Wednesday, December 11, 2013

12/11/13 Report - Poll Results and Treasure In Your Own Back Yard

Written by the TreasureGuide for the exclusive use of

Ring and Silver Coins Found in Yard
Finds and Photos by Dan B.

As I've said before, you don't have to drive long distances to metal detect.  Your own back yard can be an excellent place to do a little detecting and add to your skill level.

Dan B., while continuing to learn to use his detector, found these silver coins and ring in his own yard.  He says that the finds surprise him since his property has so little history.

You never know to you look.

If you've gone over your yard many times, don't let that stop you.  I'll bet you can still get something out of it as you learn new things.

In my previous post I mentioned that about one in five people who detected during November found a cob or treasure coin.  During that time period I had a level three rating for a several days.

I've been trying to quantify my rating scale.   Those numbers work out well.   It appears that what I've been calling level three detecting conditions will give you about a one in five chance of finding a cob or treasure coin on the Treasure Coast.

Roughly approximating, I'll say that with level two conditions the probability would be about `10%, level three detecting conditions would give you about a 30% chance, and level five, a 40% and up chance.  Level one conditions would give less than a one percent chance of finding cobs or treasure coins on the beach.

I'll test those hypothetical numbers out in the future and continue to refine my beach detecting conditions scale.  It may be a good while before we get level four or five conditions.  They don't happen often, which makes it more difficult to quantify.  Nonetheless, I've been happy with how well my predictions have worked out so far and how the data has supported my guesses.

One thing I found out in the poll that was summarized in my 11/29 post is that if you found one cob, the probability is very high (about 4 - 1)  that you found more than one.  That data referred to a time period when the conditions rating as level three for multiple days.  I doubt that the probability of multiple finds is as high if the good conditions do not last as long.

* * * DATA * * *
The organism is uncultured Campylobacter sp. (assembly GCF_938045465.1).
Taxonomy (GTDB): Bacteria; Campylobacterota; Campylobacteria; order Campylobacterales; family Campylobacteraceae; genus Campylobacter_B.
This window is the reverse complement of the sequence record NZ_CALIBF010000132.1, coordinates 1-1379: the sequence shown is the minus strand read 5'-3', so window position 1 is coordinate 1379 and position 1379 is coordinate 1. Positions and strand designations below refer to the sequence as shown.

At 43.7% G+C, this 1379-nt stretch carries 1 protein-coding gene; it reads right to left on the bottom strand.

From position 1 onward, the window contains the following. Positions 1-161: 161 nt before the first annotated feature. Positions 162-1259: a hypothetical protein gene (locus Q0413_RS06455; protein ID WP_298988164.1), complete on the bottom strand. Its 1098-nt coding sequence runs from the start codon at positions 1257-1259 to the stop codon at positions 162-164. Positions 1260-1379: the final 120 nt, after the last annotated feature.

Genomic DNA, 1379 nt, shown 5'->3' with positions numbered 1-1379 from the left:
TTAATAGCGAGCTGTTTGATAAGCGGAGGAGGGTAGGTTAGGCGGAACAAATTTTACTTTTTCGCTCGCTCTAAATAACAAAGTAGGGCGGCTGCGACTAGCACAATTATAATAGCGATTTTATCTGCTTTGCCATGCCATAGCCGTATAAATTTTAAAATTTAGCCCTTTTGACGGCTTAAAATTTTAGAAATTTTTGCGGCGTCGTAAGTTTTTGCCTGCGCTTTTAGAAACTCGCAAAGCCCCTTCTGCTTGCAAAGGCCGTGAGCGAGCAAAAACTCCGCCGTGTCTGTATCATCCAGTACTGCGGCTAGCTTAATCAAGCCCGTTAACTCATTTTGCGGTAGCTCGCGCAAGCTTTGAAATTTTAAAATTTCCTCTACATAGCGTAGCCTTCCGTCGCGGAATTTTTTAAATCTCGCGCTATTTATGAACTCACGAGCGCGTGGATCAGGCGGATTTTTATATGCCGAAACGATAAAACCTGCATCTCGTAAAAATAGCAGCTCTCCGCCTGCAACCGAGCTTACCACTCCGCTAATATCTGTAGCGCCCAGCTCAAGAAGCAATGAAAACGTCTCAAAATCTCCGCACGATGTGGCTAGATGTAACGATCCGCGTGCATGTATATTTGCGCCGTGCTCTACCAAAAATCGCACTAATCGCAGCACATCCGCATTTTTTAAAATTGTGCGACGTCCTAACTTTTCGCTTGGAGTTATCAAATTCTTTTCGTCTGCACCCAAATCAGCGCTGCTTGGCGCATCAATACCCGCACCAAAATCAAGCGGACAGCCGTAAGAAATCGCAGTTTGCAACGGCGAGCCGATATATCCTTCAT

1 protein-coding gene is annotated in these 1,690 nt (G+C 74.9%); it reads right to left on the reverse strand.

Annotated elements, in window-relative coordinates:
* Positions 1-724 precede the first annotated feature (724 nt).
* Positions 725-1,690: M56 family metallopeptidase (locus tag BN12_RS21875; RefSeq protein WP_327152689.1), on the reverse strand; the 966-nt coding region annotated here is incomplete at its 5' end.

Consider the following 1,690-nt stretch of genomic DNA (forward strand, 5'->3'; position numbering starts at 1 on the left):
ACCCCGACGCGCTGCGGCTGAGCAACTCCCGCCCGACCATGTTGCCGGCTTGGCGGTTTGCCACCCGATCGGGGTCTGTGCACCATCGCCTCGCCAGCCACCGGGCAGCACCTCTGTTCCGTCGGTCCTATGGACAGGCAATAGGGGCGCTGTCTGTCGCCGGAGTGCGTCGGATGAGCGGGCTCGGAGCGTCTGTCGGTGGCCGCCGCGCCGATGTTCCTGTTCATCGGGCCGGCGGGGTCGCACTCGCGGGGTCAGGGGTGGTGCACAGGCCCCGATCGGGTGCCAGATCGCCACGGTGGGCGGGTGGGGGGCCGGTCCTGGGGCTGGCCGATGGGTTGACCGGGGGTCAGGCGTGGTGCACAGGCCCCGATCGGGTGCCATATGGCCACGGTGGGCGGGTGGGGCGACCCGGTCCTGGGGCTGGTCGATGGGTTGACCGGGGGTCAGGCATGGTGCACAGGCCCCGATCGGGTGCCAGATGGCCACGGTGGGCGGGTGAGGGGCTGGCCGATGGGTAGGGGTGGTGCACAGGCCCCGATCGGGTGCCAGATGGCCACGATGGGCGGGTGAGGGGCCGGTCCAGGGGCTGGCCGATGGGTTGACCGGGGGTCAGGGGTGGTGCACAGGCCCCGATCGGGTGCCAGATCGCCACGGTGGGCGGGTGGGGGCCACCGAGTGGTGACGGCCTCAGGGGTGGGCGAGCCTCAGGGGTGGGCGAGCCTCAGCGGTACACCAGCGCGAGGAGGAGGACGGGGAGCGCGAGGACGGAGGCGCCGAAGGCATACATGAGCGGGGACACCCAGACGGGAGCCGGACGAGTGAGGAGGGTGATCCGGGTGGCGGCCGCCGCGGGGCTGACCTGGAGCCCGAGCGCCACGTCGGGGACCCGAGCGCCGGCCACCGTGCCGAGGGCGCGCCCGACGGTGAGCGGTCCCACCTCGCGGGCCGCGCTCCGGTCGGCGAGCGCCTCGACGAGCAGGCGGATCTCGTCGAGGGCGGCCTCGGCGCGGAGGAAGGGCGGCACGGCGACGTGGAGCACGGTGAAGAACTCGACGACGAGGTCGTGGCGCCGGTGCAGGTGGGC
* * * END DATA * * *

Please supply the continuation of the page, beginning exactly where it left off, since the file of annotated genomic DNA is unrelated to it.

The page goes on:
I'll address what the poll says about silver cob or treasure coin finds today.

First, the most recently concluded poll confirms my belief that more cobs found on the beach are cobs of smaller denominations. 

Of the reales reported found in this poll, it appears that something like two thirds were either half-reales or one-reales.  The same number of people reported finding half-reales as one-reales (5).

In previous posts I've shown photos of both half-reales and one-reales found during November.

Two people reported finding two-reales and two reported finding 4-reales.

Only one person reported finding an eight-reale.

It has been my theory that more lower denomination cobs are found on the beach, and that is supported by the data. 

I also believe different beaches produce different size cobs.   Bon Steel, for example has long been know for it's small cobs.   The fact that there is no known shipwreck pile adjacent to the beach might be significant, but many questions remain.

The source of the cobs might also be significant.  My theory is that the larger cobs tend to come from the back dunes more than being washed up onto the beach, but that is just a theory with almost no data to either support or refute it.  Can it be that it takes more to wash the larger cobs up onto the beach?  Sounds like a possibility to me, but I can't say.

Very small cobs, especially small half-reales seem to be washed up not too much differently than shells at times.

I've also commented in previous posts about how under-weight many of the beach cobs are and gave weights for some.  It is not surprising that silver cobs corrode and deteriorate in the rough salt water surf.  They will not last forever.  Some appear to have lost nearly two-thirds of their original minted weight.  Of course some are exposed to more hostile conditions, while others remain hidden and somewhat more protected from the rough surf and salt water.

When the back dunes erode, I think more eight-reales will be found.  That will more than likely be during level four or five beach conditions.

There is more good poll information that I'll explore in the future.

Here is an interesting article about the lost colony of Roanoke Island.

Happy hunting,